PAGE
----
‘Big Bruddah’ allegedly beat people
A former school coach is on trial, accused of ordering violent crime
A Nanakuli man ordered the use of violence against rival security groups to gain control of security at illegal game rooms across Oahu, federal prosecutors allege.
Robert Kaialau III, 37, a former riflery coach at Kapolei High School, went on trial yesterday in U.S. District Court, charged in a Feb. 28 indictment with four counts of violent crime in aid of a racketeering activity.
Ten co-defendants pleaded guilty earlier and await sentencing. Of the 10, nine are expected to testify for the government against Kaialau.
Kaialau is considered the leader of the illegal enterprise, which provided security and protection to various legitimate nightclubs, including Club Pearlridge, Mystics, Exotic Nights and Evolution, as well as a number of illegal game rooms in Honolulu, federal prosecutors said.
He is accused of ordering the takeover of at least two game rooms within a week in the summer of 2003 and replacing them with his security group.
He is also accused of ordering an assault on the owner of a Young Street gambling business because he refused to give Kaialau and his men the contract to protect his game room.
One of the men recruited by Kaialau because of his reputation as a fighter testified yesterday that Kaialau called himself the "Godfather" or "Big Bruddah" who would talk about "building our empire" by taking over as many illegal game rooms as possible.
Nepo Leutu, 40, said he met Kaialau in 2000 when Kaialau asked him to work for him as security at the Exotic Nights club. About a year later, Kaialau approached him to work as security at illegal gambling houses, where Leutu was paid $100 to $500 a night. As a bouncer he averaged only $80 to $100 per shift.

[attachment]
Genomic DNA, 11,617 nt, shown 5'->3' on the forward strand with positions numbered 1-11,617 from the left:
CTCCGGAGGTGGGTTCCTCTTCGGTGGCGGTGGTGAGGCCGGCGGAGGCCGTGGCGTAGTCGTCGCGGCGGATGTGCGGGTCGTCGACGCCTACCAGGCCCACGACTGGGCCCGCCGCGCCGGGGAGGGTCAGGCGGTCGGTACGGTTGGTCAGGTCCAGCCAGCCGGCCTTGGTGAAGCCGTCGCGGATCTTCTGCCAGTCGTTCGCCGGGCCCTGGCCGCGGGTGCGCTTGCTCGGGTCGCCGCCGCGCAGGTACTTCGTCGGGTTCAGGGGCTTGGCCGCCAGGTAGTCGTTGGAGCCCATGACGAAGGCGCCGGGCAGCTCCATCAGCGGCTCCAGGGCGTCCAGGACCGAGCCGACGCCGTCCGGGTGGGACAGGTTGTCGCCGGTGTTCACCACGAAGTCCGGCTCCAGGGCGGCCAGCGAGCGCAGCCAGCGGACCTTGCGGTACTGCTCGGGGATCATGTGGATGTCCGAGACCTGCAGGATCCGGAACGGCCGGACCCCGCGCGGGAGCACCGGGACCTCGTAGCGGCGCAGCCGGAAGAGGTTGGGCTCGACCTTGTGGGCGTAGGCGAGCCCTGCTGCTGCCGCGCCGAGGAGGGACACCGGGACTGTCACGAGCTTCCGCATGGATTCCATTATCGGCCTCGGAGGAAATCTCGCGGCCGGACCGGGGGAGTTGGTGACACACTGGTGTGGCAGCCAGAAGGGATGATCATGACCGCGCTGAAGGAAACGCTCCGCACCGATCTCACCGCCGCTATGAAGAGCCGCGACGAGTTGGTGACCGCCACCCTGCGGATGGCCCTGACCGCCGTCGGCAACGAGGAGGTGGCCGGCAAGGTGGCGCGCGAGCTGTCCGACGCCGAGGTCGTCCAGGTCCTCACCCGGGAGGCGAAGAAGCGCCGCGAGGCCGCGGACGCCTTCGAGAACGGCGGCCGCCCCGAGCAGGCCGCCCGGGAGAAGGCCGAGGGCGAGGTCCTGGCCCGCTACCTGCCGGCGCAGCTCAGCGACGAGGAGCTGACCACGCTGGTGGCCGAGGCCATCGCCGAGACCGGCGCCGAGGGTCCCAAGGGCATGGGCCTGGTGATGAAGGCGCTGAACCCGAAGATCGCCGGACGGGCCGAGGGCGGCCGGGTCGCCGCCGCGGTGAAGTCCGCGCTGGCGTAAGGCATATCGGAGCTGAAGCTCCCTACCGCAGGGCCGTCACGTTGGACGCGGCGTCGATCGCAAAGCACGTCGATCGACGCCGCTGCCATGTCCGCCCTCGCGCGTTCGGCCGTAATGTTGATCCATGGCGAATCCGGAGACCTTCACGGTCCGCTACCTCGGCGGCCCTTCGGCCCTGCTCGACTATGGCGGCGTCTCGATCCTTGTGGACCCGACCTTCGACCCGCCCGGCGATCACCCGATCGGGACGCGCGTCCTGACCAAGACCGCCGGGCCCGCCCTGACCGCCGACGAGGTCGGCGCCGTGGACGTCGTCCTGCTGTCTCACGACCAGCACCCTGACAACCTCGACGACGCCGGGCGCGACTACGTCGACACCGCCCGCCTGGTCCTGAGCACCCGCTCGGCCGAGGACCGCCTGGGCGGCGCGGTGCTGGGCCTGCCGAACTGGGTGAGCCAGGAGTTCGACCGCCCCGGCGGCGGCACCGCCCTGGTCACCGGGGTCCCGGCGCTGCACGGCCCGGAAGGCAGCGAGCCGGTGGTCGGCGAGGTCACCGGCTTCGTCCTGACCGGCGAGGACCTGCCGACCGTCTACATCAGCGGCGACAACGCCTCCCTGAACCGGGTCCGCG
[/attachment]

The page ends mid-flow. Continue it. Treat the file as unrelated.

Leutu testified that Kaialau and his men beat up competing security or gaming operators who would not hire him in 2003.
Leutu was placed under federal witness protection after he said he began receiving threats on his work phone indicating he would be dead in three days.
In August and September he would arrive at work to find "Die Rat" spray-painted on the doors, swimming pool and city park building where he worked, federal authorities said.
Shortly after Leutu left the courtroom, the prosecution notified U.S. District Judge David Ezra that Leutu reported seeing Kaialau's father, who sat in the audience, blowing him a kiss during his testimony. "He took that as the kiss of death," said Assistant U.S Attorney Tom Brady.
Ezra said that he personally had not witnessed the alleged gesture and would have taken immediate action had he seen it. Calling the behavior unacceptable, Ezra warned that if he caught anyone making any gestures, threats or remarks to witnesses or anyone in the courtroom that would be construed as intimidation, the person would be held in contempt.
If convicted, Kaialau faces up to 20 years in prison on each count.